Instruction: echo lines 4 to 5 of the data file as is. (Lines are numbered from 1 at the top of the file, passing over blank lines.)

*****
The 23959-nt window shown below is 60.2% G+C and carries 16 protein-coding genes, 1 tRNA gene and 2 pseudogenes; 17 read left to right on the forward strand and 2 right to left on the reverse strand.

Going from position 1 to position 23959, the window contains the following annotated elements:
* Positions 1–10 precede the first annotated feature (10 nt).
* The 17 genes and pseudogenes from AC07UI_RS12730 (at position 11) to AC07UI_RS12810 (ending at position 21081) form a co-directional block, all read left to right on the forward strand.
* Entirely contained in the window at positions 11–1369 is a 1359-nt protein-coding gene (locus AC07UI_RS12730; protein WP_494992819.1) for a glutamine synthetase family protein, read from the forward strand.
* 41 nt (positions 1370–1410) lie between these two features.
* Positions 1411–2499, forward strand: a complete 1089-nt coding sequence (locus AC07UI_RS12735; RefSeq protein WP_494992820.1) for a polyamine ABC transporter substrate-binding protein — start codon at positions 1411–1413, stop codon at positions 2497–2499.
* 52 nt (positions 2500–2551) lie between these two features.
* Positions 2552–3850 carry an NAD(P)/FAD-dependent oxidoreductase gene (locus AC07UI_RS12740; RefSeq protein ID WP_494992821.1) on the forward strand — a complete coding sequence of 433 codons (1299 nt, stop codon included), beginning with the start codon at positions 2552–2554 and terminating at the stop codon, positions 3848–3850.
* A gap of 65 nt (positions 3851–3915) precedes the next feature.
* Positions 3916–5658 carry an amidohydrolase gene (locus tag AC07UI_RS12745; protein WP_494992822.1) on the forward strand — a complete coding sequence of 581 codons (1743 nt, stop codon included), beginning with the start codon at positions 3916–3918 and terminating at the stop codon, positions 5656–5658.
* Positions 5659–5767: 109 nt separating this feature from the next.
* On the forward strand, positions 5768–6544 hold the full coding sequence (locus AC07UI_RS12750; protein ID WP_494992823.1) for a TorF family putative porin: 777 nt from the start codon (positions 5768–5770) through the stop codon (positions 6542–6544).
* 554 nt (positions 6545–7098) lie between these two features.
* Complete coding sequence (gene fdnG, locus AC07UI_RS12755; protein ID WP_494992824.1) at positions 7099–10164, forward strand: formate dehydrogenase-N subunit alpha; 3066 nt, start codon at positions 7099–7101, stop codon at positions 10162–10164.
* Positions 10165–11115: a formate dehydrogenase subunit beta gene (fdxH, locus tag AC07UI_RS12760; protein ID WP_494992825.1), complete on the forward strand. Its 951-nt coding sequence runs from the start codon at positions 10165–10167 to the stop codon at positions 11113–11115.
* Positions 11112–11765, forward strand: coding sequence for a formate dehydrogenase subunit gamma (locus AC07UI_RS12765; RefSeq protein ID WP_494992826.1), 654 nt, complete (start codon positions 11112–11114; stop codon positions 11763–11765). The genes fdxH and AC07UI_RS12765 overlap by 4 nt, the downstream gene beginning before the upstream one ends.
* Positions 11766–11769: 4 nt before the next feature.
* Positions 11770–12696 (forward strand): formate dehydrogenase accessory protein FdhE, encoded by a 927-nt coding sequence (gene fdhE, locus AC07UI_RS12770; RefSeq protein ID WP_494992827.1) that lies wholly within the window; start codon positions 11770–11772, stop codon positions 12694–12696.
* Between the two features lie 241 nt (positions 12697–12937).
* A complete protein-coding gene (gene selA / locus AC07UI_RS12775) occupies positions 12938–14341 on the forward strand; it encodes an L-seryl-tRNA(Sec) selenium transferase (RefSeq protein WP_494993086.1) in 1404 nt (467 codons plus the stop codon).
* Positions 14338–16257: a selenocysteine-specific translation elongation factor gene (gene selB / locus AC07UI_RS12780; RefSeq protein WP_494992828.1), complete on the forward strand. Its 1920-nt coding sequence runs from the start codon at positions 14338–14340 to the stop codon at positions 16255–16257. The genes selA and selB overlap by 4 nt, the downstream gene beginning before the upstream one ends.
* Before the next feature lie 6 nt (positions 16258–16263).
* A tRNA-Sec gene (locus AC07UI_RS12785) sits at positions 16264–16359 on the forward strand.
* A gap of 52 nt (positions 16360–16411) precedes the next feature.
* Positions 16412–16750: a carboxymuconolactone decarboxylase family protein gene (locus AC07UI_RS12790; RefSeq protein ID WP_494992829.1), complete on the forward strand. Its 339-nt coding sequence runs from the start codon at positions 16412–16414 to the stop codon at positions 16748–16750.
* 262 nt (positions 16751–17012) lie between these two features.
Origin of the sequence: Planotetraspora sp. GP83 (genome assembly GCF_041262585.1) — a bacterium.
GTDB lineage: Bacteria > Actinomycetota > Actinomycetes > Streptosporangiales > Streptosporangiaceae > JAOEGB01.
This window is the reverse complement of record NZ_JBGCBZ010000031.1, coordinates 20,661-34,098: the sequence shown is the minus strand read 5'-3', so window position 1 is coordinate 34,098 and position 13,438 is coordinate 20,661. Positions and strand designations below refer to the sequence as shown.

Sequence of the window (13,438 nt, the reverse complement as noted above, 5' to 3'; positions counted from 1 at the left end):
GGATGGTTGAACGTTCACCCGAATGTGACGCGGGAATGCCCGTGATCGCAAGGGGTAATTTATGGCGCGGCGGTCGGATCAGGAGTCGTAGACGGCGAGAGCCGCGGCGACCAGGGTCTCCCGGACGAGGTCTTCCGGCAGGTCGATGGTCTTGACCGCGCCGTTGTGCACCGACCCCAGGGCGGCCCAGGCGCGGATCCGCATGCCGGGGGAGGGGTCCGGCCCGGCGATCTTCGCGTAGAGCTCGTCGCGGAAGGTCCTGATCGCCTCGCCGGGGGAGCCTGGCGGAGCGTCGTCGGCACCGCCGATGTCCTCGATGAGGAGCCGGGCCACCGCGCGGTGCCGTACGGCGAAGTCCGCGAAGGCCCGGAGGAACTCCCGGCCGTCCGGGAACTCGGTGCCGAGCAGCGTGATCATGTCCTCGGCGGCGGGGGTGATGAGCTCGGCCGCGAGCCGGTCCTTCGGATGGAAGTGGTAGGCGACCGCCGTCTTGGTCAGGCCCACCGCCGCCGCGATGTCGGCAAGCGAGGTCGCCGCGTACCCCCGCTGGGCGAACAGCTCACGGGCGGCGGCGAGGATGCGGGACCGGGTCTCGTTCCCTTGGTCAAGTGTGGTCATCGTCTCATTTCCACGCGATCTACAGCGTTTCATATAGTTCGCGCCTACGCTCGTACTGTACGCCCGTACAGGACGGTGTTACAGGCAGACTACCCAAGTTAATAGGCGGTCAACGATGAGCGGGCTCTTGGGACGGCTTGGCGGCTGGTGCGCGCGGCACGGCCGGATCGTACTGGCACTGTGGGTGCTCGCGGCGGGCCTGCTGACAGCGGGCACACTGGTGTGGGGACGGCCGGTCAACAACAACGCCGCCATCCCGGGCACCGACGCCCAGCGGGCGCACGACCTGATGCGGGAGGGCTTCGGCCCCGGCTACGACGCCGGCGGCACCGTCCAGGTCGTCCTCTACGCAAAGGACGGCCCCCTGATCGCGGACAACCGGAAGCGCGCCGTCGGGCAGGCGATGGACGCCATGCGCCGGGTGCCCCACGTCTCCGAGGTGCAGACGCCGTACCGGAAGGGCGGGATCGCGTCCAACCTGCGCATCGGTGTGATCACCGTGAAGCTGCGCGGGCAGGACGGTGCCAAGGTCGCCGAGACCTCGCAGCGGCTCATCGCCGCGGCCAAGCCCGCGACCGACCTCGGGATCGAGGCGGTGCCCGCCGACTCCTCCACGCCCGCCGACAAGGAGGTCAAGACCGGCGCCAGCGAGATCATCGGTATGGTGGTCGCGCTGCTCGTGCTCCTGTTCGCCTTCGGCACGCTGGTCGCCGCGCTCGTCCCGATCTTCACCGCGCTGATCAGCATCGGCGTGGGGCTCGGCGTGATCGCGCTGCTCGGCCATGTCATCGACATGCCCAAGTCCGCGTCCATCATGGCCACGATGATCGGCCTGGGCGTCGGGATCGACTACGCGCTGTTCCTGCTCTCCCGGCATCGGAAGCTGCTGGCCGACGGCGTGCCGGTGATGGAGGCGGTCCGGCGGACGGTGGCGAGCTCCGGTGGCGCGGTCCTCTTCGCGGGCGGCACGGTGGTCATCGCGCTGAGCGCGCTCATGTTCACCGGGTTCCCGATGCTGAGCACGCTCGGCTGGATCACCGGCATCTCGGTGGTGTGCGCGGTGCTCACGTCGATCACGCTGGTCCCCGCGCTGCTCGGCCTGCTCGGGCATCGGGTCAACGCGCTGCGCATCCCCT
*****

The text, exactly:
* The 17 genes and pseudogenes from AC07UI_RS12730 (at position 11) to AC07UI_RS12810 (ending at position 21081) form a co-directional block, all read left to right on the forward strand.
* Entirely contained in the window at positions 11–1369 is a 1359-nt protein-coding gene (locus AC07UI_RS12730; protein WP_494992819.1) for a glutamine synthetase family protein, read from the forward strand.